There is too much going on in I’ll Be Around, and has a cast so huge even Robert Altman would have a hard time keeping track of balancing all their narratives. There are overwhelming themes, content, and moods that would have any viewer “dazed and confused” trying to follow along.
This indie tale is centered around a punk festival in a fictional L.A. known as Petropolis, a perfect place to explore 30-somethings trying to make it as post-punk musicians all the while dealing with depression, loneliness, artistic highs, and lows as well. The woven interconnectivity brings all the characters together one way or another on one day of the festival. However, while the story’s premise is exciting, the way it jumps from scene to scene though, it cannot continuously keep me engaged with the sprawling two-hour film. By the end, I couldn’t help but feel a little bit of relief that it was over.
I’ll Be Around was directed, produced, edited, and scored by Mike Cuenca. He even starred in the film as well and co-wrote the script with Dan Rojay. Cuenca and Rojay wrote an excellent dialogue that was gritty and raw and, at times, a little spoofy of post-punk musicians that when I wasn’t confused by the quick scene change, I felt empathy for the struggling musicians. The dialogue brings a sense of authenticity to the fictional characters brought to life in this film. Even though I was confused most of the time, the dialogue helped me move along with the movie and somewhat feel like I knew what would happen next.
Now, in typical movie fashion, there is always a plot. However, there isn’t a plot per-say but comprises a series of vignettes that gradually coalesce as the characters intersect. It is an interesting take; instead of just focusing on one protagonist throughout the film, there is no one protagonist. All the characters have a part to play, some more so than others. The actors were exceptional in bringing their character to life in a spoofy kind of way that made me think that this couldn’t be the life of a 30-something post-punk musician, but it wasn’t enough to keep me engaged in that drawn-out two-hour film.
The film would have benefitted much more if the movie wasn’t so long and that there aren’t so many characters to build upon a few particular characters like Eve Valentine (Sarah Lawrence), a successful but burned-out rocker. Kip (Brendan Takash) a helpless romantic who desperately searches for the one (I couldn’t help but feel hopeful for him). There is a little boy who selling THC-laced cookies to festival attendees. I don’t think he was aware that the cookies are THC-laced, but that was entertaining in itself to watch. I say I think because I’m not really sure what happened.
I do, however, can appreciate that Cuenca doesn’t try and tie everything together. There are too many characters to keep track of, and to try and wrap up their storyline would feel very chaotic to watch, and would I say it would end in complete disaster. He went for a far more bittersweet end for some characters, and others had no end to their story, but it worked. As a director, Cuenca does a great job was balancing drama and comedy but when he put in some semi-horror stuff, it kind of sent my head for a spin because I was not expecting that at all. I also feel about moving the movie along; he should have been cut from the film entirely because it didn’t work, and it is unnecessary. I couldn’t help but ask myself, what is the point?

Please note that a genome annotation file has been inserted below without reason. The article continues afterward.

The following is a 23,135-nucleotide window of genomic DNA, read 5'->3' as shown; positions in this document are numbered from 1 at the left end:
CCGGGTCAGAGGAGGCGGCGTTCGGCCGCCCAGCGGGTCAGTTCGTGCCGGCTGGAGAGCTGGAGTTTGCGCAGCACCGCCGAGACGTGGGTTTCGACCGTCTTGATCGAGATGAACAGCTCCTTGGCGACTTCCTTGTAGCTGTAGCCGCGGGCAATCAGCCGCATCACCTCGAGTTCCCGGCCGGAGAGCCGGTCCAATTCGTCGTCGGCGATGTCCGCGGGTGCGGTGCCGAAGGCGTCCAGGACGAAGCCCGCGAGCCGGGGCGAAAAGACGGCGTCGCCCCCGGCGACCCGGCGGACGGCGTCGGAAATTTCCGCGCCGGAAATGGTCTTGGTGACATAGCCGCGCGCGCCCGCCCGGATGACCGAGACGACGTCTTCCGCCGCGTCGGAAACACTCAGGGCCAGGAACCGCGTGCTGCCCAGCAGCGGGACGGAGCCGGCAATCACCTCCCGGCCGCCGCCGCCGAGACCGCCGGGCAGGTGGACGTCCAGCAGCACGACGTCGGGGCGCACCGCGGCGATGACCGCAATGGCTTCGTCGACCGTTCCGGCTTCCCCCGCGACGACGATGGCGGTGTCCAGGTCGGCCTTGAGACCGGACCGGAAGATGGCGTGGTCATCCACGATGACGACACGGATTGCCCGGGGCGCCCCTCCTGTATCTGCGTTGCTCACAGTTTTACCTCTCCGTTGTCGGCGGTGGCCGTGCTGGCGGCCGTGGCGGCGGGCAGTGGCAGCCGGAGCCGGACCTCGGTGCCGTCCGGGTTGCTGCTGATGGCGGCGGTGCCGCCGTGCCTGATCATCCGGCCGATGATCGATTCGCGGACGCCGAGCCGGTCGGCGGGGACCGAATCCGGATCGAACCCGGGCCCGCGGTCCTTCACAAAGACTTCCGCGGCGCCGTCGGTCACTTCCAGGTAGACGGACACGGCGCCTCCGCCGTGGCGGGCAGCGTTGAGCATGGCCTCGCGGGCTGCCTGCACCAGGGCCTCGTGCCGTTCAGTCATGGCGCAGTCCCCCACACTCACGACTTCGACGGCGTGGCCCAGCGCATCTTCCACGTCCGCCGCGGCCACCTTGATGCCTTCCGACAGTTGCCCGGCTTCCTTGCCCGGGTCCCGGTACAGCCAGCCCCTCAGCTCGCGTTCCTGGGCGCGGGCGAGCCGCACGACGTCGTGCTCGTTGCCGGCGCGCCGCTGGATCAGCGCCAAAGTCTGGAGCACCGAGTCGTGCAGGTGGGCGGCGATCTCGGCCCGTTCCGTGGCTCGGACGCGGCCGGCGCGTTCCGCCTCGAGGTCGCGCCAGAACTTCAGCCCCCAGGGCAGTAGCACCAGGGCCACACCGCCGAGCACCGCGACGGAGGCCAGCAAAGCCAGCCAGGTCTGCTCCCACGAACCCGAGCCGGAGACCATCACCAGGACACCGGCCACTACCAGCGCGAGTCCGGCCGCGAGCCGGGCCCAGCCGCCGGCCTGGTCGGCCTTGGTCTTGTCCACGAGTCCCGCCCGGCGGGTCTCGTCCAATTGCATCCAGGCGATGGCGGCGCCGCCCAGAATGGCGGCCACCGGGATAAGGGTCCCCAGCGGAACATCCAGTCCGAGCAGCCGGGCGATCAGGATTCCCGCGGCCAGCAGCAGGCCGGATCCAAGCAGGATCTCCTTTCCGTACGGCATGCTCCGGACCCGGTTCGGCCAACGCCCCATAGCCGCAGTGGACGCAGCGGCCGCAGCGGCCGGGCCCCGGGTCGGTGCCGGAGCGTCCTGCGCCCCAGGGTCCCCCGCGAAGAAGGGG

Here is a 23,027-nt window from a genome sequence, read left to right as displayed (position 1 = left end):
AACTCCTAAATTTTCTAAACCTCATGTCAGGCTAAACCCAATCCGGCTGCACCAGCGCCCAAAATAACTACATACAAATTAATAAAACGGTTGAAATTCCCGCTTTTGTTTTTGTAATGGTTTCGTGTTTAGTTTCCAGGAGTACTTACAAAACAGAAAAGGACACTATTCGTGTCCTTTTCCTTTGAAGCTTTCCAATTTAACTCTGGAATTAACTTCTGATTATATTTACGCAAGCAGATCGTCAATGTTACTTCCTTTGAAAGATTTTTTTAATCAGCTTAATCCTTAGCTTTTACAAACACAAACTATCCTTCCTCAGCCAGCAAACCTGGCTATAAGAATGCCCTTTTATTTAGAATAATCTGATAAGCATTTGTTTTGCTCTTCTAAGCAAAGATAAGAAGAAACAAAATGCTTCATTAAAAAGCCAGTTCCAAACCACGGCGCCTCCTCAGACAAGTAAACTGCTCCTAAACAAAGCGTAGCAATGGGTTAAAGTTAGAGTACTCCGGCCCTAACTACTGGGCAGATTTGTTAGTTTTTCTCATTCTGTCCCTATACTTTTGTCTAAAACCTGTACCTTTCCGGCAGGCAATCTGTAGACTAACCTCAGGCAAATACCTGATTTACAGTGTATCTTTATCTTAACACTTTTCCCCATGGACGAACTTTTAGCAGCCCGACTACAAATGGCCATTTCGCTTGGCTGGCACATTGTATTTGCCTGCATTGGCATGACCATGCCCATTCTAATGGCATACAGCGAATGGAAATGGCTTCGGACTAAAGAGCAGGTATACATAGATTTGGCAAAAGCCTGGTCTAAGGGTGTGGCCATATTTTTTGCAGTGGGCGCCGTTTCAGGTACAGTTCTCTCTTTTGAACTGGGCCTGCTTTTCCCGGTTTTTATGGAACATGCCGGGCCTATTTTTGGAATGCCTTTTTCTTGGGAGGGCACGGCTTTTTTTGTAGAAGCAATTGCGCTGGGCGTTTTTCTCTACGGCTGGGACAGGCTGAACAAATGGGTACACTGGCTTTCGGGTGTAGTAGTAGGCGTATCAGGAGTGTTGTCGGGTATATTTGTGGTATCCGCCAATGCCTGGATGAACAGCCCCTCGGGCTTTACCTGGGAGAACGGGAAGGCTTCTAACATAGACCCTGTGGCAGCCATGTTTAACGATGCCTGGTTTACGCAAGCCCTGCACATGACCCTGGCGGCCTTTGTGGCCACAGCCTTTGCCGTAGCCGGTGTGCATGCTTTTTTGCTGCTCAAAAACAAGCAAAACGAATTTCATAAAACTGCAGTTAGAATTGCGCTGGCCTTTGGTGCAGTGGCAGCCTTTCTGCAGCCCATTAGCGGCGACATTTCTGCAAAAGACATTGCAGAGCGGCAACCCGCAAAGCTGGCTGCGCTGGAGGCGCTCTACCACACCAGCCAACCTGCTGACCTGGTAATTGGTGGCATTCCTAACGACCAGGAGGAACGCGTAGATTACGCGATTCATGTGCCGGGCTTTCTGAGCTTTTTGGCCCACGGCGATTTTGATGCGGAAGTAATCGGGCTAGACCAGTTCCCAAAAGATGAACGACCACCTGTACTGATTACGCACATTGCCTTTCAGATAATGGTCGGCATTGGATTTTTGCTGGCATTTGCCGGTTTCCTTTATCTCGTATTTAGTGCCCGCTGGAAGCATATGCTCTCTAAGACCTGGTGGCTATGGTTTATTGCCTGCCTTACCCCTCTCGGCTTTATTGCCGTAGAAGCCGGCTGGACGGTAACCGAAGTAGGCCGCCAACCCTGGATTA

I think the style of the film’s production done by Cuenca matches the look of punk aesthetics perfectly and that it was a micro-budget film all worked well together. If the movie wasn’t micro-budgeted, I would feel that the aesthetics mark would have been missed entirely. I can’t tell if that was on purpose or just lucky, but whatever the circumstance for the limited resources, it does make for a more understanding of post-punk musicians. Cuenca clearly loves music but especially punk music as it can be played throughout the film, in the background, and when bands play at the festival, and he manages to catch all the gritty fun. I found the music was the best part of this film, and it flowed endlessly; I couldn’t help but bob my head to the music as bands would play their music.
One aspect of the most exciting and unique to the film was the stylistic choices that Cuenca chooses to put in his movie. There were brightly yellow colored title cards placed throughout the film and a short intermission that breaks the narrative. It was refreshing, and it was clear to see that Cuenca knew what he was doing, and it played well into all other aspects of the film.
It was the most fun to see notable cameos such as punk and deathrock legend Frank Agnew as a diner’s proprietor. Casey Royer from DI as a Bartender, Jonah Ray of MST3K, and The Nerdist as a hypnotist. My favorite cameo was J Mascis of Dinosaur Jr. as a wise pawnbroker, who I honestly felt had the best monologue of the entire film.
Verdict: 2.5 of out 5 stars
I’ll Be Around is a great film to see if you are looking for a solid drama-comedy with great music and love going to concerts and checking out the latest band, then this is the movie for you. However, the pacing of the final hour was poorly done. Too many storylines that were focused on that it does force it to overstay its welcome.